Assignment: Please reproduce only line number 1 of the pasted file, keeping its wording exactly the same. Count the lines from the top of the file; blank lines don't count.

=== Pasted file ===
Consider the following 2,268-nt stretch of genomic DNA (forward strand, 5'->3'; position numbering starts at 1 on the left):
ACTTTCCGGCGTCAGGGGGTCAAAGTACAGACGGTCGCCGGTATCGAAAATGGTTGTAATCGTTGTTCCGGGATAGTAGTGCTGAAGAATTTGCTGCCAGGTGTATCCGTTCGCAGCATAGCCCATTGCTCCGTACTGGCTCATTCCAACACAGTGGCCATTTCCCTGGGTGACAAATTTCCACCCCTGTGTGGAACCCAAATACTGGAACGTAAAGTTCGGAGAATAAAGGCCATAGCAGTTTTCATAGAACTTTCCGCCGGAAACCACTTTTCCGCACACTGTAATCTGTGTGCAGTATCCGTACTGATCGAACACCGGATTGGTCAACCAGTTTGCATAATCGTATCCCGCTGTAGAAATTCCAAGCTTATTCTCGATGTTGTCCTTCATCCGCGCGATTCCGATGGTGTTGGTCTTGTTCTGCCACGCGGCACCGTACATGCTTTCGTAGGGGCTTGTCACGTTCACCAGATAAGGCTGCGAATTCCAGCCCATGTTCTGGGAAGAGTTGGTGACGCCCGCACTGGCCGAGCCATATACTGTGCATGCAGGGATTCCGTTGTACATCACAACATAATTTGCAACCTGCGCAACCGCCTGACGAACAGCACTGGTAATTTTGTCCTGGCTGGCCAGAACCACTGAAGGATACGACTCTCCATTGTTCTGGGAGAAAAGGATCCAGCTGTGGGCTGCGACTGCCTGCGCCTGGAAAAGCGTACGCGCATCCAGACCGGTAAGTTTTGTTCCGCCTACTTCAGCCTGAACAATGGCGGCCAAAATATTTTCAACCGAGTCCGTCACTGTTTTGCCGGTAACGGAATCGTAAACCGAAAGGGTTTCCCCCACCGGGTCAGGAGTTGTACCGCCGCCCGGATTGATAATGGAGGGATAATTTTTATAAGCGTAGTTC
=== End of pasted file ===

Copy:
Consider the following 2,268-nt stretch of genomic DNA (forward strand, 5'->3'; position numbering starts at 1 on the left):